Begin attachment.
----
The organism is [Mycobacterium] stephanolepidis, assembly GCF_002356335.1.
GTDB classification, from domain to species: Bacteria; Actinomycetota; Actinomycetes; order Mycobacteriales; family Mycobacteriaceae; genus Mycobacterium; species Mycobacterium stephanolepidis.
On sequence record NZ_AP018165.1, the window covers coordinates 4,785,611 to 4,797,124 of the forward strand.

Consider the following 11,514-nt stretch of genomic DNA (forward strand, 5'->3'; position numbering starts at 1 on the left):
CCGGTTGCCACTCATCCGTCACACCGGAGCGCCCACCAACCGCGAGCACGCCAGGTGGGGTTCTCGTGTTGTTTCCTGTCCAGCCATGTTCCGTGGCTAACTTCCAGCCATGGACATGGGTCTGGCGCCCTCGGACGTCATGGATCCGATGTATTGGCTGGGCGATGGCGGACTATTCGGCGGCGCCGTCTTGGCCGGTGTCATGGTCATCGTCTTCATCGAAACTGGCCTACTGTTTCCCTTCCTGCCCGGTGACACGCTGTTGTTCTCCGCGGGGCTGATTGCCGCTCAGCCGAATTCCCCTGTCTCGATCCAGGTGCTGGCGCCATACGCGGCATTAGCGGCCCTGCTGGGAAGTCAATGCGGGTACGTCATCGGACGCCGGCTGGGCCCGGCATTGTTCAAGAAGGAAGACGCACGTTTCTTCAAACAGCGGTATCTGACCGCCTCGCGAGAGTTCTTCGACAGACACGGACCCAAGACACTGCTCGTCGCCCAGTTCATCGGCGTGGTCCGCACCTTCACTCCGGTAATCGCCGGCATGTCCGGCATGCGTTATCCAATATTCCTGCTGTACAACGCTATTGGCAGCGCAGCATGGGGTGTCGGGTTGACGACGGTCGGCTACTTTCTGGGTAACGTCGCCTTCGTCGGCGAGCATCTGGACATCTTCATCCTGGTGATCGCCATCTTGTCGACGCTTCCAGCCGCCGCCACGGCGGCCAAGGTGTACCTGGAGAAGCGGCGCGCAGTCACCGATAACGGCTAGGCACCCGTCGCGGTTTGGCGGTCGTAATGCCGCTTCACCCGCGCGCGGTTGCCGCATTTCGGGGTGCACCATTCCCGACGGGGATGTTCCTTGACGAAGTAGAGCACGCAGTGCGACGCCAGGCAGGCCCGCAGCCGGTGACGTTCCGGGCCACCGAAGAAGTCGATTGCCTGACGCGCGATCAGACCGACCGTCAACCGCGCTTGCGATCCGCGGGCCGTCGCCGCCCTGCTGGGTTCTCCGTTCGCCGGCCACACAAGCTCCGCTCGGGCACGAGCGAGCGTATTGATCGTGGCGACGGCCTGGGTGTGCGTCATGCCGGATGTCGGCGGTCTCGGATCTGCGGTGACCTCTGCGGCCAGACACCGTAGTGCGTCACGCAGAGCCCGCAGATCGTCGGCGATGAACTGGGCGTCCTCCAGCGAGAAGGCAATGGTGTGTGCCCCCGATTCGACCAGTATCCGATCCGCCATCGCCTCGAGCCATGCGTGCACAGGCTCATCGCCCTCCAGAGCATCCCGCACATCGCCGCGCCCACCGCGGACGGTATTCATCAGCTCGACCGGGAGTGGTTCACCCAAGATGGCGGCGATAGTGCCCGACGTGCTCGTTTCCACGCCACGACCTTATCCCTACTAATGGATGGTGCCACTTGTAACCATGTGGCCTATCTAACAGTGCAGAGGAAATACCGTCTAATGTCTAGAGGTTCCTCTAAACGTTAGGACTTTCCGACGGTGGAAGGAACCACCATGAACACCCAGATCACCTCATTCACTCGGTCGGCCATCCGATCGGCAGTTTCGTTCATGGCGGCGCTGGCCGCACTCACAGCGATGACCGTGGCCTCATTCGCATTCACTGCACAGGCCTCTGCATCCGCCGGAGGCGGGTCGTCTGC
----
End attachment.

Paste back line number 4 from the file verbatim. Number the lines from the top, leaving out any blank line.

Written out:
Consider the following 11,514-nt stretch of genomic DNA (forward strand, 5'->3'; position numbering starts at 1 on the left):